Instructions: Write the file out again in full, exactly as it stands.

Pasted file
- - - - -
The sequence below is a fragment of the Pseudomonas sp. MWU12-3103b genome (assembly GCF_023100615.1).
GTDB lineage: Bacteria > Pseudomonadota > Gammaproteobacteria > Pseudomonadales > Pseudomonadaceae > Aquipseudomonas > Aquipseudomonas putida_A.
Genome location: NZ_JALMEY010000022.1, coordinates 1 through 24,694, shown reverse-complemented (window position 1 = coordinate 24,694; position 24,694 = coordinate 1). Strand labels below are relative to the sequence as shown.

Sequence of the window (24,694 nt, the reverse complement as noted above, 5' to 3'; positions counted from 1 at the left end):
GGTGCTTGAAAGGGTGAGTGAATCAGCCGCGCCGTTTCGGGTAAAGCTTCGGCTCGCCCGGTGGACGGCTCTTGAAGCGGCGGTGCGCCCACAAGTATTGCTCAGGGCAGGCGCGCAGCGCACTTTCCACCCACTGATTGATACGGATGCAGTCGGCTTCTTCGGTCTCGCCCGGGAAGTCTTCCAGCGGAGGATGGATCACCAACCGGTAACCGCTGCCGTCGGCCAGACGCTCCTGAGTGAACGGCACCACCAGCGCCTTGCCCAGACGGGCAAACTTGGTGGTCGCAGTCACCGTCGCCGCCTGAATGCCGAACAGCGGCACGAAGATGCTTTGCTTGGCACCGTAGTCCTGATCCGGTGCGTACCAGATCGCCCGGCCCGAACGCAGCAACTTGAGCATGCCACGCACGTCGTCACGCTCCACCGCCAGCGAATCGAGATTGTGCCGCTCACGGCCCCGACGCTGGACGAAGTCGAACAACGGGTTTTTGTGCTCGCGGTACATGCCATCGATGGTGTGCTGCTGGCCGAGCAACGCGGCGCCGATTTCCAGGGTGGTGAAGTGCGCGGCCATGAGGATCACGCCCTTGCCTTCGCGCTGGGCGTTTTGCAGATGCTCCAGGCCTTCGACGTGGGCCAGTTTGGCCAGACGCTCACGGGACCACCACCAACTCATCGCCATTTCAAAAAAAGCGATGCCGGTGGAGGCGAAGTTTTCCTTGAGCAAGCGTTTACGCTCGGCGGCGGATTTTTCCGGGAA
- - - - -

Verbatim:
The sequence below is a fragment of the Pseudomonas sp. MWU12-3103b genome (assembly GCF_023100615.1).
GTDB lineage: Bacteria > Pseudomonadota > Gammaproteobacteria > Pseudomonadales > Pseudomonadaceae > Aquipseudomonas > Aquipseudomonas putida_A.
Genome location: NZ_JALMEY010000022.1, coordinates 1 through 24,694, shown reverse-complemented (window position 1 = coordinate 24,694; position 24,694 = coordinate 1). Strand labels below are relative to the sequence as shown.

Sequence of the window (24,694 nt, the reverse complement as noted above, 5' to 3'; positions counted from 1 at the left end):
GGTGCTTGAAAGGGTGAGTGAATCAGCCGCGCCGTTTCGGGTAAAGCTTCGGCTCGCCCGGTGGACGGCTCTTGAAGCGGCGGTGCGCCCACAAGTATTGCTCAGGGCAGGCGCGCAGCGCACTTTCCACCCACTGATTGATACGGATGCAGTCGGCTTCTTCGGTCTCGCCCGGGAAGTCTTCCAGCGGAGGATGGATCACCAACCGGTAACCGCTGCCGTCGGCCAGACGCTCCTGAGTGAACGGCACCACCAGCGCCTTGCCCAGACGGGCAAACTTGGTGGTCGCAGTCACCGTCGCCGCCTGAATGCCGAACAGCGGCACGAAGATGCTTTGCTTGGCACCGTAGTCCTGATCCGGTGCGTACCAGATCGCCCGGCCCGAACGCAGCAACTTGAGCATGCCACGCACGTCGTCACGCTCCACCGCCAGCGAATCGAGATTGTGCCGCTCACGGCCCCGACGCTGGACGAAGTCGAACAACGGGTTTTTGTGCTCGCGGTACATGCCATCGATGGTGTGCTGCTGGCCGAGCAACGCGGCGCCGATTTCCAGGGTGGTGAAGTGCGCGGCCATGAGGATCACGCCCTTGCCTTCGCGCTGGGCGTTTTGCAGATGCTCCAGGCCTTCGACGTGGGCCAGTTTGGCCAGACGCTCACGGGACCACCACCAACTCATCGCCATTTCAAAAAAAGCGATGCCGGTGGAGGCGAAGTTTTCCTTGAGCAAGCGTTTACGCTCGGCGGCGGATTTTTCCGGGAA